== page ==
Phoenix Suns PG Tyler Ulis excels in the NBA classroom

Apr 4, 2017, 7:30 PM | Updated: Apr 5, 2017, 3:17 pm
Phoenix Suns guard Tyler Ulis (8) drives against Boston Celtics forward Amir Johnson (90) during th...
Phoenix Suns guard Tyler Ulis (8) drives against Boston Celtics forward Amir Johnson (90) during the first quarter of an NBA basketball game, Friday, March 24, 2017, in Boston. (AP Photo/Elise Amendola)
(AP Photo/Elise Amendola)
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PHOENIX — Though out of school now for nearly a year, Phoenix Suns point guard Tyler Ulis gets tested on a regular basis.

His most recent exams included matchups against point guards Chris Paul and Damian Lillard, who between them have been selected to 11 NBA All-Star teams.

Still to come: Stephen Curry, a two-time MVP, and Russell Westbrook, perhaps this season’s MVP.

And though Ulis missed James Harden, another MVP candidate, Patrick Beverley and Eric Gordon provided quite the backcourt challenge when the Houston Rockets visited on Sunday.

That’s quite the nine-day stretch.

“One day he’s going to be a 10-year vet and he’s going to have a rookie come in. He’s going to tell him about all the point guards he played his rookie year, the same way I talked about John Stockton and Gary Payton,” head coach Earl Watson said. “I think it gives you confidence, it gives you experience and it puts you at a higher level; being comfortable playing against anyone else when you face the best in the game.”

In the past three games, Ulis has recorded a double-double (vs. Clippers) and almost a triple-double (vs. Rockets), the latter of which saw him score a career-high 34 points, the 11th-highest scoring game ever by a Suns rookie.

Ulis assumed the starting point guard role from Eric Bledsoe on March 15. And in the 11 starts since, he’s more than tripled his scoring (from 4.4 to 14.8), quadrupled his assist average (2.2 to 9.1) and improved his shooting — across the board: overall, 3-point and free throw percentages — all while playing better than three times the minutes (11.5 to 40.7) he received in 46 games coming off the bench.

Not bad for a second-round pick, who some questioned whether his size — Ulis is 5-foot-10 — would allow him to be successful in the pros.

“I told him a couple of times to watch Earl Boykins because he was like the same height (5-foot-5), the same position and he was a really good player,” guard Leandro Barbosa said. “All the players in the NBA respected him, so I’m sure Tyler is going to get that respect.

“This is only his rookie year and I think he’s doing such a great job.”

Ulis, 21, said he relishes the opportunity to play against the best in the game, guys that he grew up watching and hoped to one day share the court with after a two-year college career at Kentucky.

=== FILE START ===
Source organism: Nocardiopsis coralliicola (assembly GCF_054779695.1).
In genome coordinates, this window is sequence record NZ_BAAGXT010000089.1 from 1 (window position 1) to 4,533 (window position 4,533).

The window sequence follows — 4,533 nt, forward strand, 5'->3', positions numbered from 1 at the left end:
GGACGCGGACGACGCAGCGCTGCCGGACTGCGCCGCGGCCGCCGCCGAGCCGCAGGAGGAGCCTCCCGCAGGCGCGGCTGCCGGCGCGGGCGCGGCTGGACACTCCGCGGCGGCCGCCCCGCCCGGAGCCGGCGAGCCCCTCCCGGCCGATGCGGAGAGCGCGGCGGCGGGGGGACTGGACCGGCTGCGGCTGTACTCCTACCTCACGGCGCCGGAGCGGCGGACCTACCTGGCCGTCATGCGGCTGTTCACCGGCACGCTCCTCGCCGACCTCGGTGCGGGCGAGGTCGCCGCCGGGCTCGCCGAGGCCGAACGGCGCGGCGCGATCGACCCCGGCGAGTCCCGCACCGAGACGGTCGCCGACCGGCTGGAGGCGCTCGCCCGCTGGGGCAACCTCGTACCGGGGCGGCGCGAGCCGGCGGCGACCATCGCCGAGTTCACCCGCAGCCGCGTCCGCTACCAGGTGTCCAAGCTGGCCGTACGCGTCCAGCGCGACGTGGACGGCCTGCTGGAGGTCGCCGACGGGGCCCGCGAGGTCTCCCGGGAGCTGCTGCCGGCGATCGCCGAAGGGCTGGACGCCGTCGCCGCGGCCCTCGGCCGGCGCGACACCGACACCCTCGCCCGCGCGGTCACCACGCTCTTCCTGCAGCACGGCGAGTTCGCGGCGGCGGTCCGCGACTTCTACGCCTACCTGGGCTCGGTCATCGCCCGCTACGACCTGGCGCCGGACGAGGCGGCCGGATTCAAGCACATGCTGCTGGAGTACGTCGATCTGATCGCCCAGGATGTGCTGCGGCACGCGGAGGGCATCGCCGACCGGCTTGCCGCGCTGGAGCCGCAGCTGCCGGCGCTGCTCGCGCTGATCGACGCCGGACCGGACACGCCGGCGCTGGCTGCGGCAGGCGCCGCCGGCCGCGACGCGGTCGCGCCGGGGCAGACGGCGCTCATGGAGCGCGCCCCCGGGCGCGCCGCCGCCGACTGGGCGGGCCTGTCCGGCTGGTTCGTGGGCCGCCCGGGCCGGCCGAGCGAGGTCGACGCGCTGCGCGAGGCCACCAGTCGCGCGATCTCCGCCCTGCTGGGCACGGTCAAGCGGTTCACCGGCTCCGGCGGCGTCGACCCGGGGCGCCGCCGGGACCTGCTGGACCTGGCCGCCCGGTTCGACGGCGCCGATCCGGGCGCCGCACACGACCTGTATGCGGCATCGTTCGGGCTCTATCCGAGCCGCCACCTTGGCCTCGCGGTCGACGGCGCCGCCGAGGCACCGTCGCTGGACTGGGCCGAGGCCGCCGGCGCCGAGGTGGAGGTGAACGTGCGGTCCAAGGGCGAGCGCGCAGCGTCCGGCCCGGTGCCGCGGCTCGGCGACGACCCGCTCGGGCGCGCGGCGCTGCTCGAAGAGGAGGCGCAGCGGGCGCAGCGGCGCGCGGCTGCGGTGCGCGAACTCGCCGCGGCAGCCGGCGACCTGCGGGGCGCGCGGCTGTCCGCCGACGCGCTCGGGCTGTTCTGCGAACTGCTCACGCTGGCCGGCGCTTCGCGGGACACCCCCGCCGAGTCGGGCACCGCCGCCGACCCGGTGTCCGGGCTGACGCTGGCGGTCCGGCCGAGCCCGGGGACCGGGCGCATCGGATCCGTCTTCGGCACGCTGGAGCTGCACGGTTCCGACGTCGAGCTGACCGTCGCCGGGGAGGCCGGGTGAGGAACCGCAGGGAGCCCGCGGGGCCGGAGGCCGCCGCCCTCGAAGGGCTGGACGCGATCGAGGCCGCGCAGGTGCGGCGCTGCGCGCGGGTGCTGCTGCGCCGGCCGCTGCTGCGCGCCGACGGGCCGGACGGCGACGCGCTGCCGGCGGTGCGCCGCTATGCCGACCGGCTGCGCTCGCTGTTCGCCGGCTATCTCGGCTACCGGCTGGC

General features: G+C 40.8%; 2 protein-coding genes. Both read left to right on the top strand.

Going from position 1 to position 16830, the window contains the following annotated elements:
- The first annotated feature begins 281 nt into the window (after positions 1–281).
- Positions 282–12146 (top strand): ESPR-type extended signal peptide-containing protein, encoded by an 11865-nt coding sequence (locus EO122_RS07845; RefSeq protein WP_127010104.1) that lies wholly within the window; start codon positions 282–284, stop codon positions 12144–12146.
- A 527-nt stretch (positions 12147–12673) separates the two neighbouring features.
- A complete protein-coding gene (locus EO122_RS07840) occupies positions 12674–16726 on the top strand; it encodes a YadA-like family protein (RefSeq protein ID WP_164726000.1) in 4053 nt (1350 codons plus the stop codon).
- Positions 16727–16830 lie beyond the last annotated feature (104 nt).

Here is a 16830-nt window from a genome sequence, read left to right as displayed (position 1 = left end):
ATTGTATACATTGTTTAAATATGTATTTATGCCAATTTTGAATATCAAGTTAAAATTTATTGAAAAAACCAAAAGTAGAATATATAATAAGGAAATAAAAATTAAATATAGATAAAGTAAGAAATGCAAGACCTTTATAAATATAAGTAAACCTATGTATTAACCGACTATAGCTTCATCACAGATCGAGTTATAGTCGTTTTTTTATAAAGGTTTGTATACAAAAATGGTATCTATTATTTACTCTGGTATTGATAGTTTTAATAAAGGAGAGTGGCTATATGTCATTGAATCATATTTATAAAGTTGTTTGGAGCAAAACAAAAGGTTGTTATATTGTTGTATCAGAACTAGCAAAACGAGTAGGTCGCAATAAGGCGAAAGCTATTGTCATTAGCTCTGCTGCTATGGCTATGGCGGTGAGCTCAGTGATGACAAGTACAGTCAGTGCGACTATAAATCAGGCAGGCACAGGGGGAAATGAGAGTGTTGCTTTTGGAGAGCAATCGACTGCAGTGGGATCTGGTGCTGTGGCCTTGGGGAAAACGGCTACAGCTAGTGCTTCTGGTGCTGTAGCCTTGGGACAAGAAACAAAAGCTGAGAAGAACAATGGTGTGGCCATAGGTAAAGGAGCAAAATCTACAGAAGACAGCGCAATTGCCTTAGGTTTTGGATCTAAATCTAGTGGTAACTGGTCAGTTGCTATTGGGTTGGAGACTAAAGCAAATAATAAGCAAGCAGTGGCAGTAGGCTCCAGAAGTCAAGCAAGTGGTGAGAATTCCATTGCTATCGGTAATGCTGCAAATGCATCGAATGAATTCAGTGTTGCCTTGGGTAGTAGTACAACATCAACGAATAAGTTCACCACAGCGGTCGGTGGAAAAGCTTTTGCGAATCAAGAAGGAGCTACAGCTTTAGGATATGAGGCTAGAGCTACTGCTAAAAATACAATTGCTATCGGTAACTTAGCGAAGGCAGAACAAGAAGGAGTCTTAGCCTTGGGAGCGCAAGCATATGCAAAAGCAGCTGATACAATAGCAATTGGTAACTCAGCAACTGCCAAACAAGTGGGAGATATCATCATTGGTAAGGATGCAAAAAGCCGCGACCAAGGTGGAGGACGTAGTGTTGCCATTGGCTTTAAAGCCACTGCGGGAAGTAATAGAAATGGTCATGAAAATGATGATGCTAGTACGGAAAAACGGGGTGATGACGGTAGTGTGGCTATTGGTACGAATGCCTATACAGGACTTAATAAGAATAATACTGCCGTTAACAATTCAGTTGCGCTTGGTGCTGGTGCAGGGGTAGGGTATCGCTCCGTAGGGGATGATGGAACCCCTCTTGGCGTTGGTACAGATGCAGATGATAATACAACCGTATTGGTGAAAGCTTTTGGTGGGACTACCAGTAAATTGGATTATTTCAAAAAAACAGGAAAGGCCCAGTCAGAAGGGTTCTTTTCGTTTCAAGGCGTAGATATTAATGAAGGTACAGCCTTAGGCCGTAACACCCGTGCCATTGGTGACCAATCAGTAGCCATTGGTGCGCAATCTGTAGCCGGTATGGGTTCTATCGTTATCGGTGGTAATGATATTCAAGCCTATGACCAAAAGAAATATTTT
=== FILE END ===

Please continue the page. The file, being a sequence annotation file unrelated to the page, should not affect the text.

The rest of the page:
Ulis may not be surprised by his success, but he knows others could be.

“Definitely because being a smaller guard a lot of people say, ‘you can’t make it, you can’t do this, it’s not going to translate to the NBA.’ Obviously it is,” he said on Tuesday. “I’m just trying to keep proving people wrong and proving to myself that I can do it.”

And how is Ulis doing on his tests thus far?

“If I was a teacher,” Watson said, “I would grade him A+.”


— When the Golden State Warriors visit Wednesday, Barbosa will not be on the court against his former team. He ruled himself out, meaning a sixth straight game will be missed because of a right hamstring spasm.

“It’s a nerve irritation,” said Barbosa, who spoke while riding a stationary bike after practice. “I’ve got to be patient. This is a hamstring. I’m not 24 years old no more. I’m 34, so I got to be smart about that.”

Barbosa has not played since March 24.

— Some good news: forward T.J. Warren is feeling better after sitting out Sunday’s matchup with Houston due to illness.

“He’s doing pushups right now in the middle of the court, so I imagine he’s feeling better,” Watson said, laughing. “They’re playing 1-on-1. I guess Bledsoe won the game, so (Warren) looks like he’s ready to play.”

Meanwhile, forward Dragan Bender will once again be on a minutes restriction. He played 14 against the Rockets, scoring nine points with seven rebounds and two blocks.

“I can’t think it’ll be much higher,” Watson said, referring to Bender’s minutes. “We want to make sure he stays healthy, make sure he recovers. He’s still kind of young, so we don’t want to pound his body too much.”

— Watson was among the 76,168 in attendance at Monday’s national championship game at University of Phoenix Stadium. He was in a row that included former college head coaches Lute Olson (Arizona), Gene Keady (Purdue) and Jim Calhoun (Connecticut).

“It was great to watch…and just listen to them talk about basketball during the game. It was pretty cool. Great experience,” Watson said.

— Another Suns coach was at the game, assistant Jay Triano. He, though, had a rooting interest in the outcome. Triano’s son, Dustin, is a reserve guard at Gonzaga.

“I think I got nudged three or four times, saying ‘you’re not coaching this’ because I was (yelling) ‘Push it! Run! Let’s go! Get back!’ Obviously, I was just hoping for them to finish better than they did, but it was an exciting environment,” he said. “It’s something that he’ll never forget and that’s what you kind of always want to have for your kids.”

— Prior to Tuesday’s practice, the Suns put their uniforms on for the annual team photo.

It was likely one of the last practices of the season with just four games remaining. At practice was college basketball analyst Steve Lavin, who coached Watson at UCLA. Lavin was in town for the Final Four.

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